1. Sign this petition joining the 1.4+ million Americans who have already signed (including myself). It states, “We, therefore, the undersigned citizens of the United States, petition the U.S. Congress to act immediately to lower gasoline prices (and diesel and other fuel prices)* by authorizing the exploration of proven energy reserves to reduce our dependence on foreign energy sources from unstable countries.”
  2. Contact your Congressman and Nancy Pelosi and say: “Bring Congress Back for a real vote on lifting the oil drilling ban and breaking our foreign energy dependence.” Speaker Pelosi: 202-225-0100; 202-225-4965; Switchboard: 202-224-3121
  3. Tell your friends, family, coworkers, neighbors and anyone else who will listen about this and have them do these three things as well.

While this House Revolt is being led by the Republicans, this is not a “Republican” fight…it is a fight for Americans. The majority of Americans (71%) favor increasing the energy supplies of the United States and lowering the costs of gasoline and electricity.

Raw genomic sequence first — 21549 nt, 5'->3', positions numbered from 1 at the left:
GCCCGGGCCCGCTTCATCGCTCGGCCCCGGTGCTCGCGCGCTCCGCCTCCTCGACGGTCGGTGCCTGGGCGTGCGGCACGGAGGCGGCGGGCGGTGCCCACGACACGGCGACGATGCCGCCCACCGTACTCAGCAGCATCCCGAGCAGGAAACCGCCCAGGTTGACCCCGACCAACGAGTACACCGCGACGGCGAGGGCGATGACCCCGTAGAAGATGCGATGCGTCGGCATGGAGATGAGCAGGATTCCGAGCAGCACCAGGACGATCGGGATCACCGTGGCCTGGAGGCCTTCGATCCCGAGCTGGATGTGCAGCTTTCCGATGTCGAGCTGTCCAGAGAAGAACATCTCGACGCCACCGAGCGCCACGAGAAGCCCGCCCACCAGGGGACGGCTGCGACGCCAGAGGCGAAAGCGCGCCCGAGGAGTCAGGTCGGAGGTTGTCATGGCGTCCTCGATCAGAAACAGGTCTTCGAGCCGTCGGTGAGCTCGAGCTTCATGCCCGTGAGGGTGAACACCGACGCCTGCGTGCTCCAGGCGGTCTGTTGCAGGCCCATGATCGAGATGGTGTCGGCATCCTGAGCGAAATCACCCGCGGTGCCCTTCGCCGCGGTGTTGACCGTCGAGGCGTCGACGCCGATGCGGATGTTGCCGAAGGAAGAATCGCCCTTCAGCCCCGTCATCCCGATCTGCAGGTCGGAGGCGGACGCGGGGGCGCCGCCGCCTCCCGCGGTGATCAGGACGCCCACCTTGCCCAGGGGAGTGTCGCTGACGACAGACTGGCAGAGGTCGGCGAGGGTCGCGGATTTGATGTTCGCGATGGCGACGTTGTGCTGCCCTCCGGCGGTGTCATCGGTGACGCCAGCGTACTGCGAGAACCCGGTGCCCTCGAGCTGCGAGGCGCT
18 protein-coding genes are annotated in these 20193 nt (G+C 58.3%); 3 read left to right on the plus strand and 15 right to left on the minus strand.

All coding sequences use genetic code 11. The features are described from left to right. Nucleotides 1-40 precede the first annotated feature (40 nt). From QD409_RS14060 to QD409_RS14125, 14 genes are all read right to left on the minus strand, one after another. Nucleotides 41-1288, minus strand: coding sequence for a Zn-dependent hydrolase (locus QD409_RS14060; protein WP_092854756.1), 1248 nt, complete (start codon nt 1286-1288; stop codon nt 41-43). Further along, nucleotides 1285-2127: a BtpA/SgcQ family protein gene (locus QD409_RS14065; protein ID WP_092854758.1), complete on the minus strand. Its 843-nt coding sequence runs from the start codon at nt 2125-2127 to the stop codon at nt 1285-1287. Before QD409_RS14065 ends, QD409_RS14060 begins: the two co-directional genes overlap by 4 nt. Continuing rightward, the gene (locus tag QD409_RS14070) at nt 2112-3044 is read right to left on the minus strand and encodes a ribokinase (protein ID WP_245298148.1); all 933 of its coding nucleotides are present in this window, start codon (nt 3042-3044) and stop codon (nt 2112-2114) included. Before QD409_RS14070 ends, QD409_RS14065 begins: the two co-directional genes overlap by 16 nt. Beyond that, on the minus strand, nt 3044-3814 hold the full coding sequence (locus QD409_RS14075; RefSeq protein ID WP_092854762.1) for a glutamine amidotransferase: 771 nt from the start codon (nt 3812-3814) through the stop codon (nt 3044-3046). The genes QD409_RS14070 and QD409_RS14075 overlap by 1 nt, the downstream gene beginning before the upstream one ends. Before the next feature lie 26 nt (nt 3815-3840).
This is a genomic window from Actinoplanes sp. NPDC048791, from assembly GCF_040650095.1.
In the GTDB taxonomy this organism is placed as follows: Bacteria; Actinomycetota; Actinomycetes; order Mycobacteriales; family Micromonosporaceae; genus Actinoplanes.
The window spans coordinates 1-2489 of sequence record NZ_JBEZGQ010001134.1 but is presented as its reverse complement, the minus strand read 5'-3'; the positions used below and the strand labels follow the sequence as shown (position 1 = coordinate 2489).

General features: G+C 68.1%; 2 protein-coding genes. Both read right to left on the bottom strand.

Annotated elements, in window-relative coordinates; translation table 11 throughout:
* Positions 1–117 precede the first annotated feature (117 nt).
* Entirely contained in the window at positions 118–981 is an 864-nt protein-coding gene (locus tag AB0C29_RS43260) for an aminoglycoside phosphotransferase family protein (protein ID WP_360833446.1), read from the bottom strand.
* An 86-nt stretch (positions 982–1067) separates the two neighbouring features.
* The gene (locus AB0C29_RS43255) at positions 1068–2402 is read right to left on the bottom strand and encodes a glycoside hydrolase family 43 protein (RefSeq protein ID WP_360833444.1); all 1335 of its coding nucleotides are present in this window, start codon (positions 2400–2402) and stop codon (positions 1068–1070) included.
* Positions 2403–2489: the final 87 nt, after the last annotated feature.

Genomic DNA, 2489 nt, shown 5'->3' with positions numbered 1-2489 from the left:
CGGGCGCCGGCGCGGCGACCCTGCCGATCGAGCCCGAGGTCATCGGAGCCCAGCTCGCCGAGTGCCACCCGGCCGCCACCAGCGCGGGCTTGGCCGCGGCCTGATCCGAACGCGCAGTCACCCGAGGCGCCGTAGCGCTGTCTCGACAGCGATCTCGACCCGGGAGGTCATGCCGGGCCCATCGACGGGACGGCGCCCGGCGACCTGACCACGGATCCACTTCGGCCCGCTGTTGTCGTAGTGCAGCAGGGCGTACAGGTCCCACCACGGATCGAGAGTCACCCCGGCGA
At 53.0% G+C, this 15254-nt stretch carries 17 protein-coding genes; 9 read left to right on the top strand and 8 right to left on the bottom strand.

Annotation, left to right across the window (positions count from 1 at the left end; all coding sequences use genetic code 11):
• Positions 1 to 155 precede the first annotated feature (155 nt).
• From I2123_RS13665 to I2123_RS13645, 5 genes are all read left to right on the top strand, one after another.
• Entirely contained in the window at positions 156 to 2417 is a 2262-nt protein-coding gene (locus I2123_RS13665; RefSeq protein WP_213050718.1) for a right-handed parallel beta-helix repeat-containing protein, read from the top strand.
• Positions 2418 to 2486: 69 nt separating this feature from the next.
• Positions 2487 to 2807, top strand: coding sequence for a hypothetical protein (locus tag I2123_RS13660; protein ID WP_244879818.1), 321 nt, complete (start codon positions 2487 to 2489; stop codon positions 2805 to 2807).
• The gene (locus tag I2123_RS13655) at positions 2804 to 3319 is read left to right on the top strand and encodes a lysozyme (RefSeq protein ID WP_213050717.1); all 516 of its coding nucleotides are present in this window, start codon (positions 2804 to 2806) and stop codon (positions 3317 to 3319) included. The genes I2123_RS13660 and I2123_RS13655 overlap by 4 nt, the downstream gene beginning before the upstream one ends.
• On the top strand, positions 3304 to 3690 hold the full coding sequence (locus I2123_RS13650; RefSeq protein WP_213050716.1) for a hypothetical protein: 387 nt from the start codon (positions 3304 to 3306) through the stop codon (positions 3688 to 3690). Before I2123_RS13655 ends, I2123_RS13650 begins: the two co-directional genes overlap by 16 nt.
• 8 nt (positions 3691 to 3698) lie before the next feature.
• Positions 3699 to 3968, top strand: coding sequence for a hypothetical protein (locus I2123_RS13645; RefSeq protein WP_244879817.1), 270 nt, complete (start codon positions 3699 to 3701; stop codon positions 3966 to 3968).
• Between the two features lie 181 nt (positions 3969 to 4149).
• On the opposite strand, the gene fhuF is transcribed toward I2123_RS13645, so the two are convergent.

Still unsure about all this hoopla? Read the bill yourself, and let your Congressman know where you stand on the issue. I can tell you, I know where my Congressman stands on it.

US Congressman of the Fifth District in Virginia, Virgil Goode states on his website,

“I believe that reasonable energy costs are crucial to a viable economy. We must be allowed to drill for oil in Alaska and develop sources of energy in this country. We must continue efforts to promote alternatives such as switchgrass, canola, and hybrid poplars. We must preserve jobs in America for Americans. We need even more job training and additional job opportunities, and we must continue our fight against trade legislation and agreements that shift manufacturing jobs to third world countries.” SOURCE: http://www.VirgilGoode.com/

Let yours know where you stand.

11 thoughts on “GOP House Uprising Continues…

  1. hoobie

    “I believe that reasonable energy costs are crucial to a viable economy.”

    I think $4/g is a reasonable price.

    Here’s what I have done to adapt: